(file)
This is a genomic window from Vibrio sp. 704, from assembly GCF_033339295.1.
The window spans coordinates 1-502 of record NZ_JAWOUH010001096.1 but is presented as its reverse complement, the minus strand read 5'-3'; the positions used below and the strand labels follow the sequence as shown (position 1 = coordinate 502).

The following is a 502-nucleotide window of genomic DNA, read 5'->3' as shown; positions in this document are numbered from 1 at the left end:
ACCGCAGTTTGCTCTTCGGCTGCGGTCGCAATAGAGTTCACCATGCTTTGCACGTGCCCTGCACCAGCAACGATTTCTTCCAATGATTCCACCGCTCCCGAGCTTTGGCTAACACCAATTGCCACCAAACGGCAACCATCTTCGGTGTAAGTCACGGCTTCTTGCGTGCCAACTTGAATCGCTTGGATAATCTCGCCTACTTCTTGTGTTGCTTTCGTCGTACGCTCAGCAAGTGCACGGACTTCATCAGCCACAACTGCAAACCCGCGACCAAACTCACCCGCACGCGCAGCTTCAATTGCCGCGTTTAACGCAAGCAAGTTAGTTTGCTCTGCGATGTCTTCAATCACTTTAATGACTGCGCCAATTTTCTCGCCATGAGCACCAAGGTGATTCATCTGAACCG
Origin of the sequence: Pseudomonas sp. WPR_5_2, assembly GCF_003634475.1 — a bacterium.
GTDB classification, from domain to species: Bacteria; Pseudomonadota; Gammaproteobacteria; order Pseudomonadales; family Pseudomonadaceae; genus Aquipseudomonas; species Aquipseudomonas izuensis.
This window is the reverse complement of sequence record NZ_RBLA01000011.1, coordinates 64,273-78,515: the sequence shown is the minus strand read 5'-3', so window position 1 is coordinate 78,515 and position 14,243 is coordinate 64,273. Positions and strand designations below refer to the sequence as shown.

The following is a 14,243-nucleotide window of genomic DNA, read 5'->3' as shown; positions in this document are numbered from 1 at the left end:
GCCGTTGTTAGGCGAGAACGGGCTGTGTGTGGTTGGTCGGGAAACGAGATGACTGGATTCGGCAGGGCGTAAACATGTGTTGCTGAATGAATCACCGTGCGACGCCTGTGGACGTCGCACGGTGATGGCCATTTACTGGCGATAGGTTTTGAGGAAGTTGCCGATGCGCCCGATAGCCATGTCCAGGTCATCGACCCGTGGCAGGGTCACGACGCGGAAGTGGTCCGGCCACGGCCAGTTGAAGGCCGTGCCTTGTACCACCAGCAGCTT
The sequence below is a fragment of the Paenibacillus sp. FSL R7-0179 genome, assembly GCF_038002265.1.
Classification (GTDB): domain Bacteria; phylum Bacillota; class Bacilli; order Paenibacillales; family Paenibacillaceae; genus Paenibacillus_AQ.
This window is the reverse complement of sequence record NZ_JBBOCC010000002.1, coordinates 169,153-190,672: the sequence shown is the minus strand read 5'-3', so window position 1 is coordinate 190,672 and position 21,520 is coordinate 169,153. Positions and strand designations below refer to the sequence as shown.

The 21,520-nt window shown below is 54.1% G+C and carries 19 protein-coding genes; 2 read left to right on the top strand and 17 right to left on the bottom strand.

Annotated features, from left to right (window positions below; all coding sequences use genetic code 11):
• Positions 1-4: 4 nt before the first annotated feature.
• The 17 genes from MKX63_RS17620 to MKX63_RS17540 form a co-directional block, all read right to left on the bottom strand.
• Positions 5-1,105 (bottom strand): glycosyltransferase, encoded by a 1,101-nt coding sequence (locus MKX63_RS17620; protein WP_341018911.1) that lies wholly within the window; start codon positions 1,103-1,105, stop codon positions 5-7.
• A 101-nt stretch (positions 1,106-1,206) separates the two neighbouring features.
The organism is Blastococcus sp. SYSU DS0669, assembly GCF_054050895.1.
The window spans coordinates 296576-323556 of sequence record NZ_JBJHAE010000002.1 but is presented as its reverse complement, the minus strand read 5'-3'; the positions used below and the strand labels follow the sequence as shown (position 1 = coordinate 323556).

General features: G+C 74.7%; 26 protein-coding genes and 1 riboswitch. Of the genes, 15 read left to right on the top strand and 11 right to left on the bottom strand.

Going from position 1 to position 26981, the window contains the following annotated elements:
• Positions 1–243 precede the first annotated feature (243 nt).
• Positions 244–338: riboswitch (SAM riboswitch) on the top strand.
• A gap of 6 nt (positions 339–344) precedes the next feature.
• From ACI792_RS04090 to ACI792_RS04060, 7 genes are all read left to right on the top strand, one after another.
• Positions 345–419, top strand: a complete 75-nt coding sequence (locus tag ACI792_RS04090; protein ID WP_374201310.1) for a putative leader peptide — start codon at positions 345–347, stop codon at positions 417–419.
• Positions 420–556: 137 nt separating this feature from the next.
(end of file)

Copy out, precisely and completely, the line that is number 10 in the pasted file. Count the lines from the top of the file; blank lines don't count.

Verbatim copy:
The sequence below is a fragment of the Paenibacillus sp. FSL R7-0179 genome, assembly GCF_038002265.1.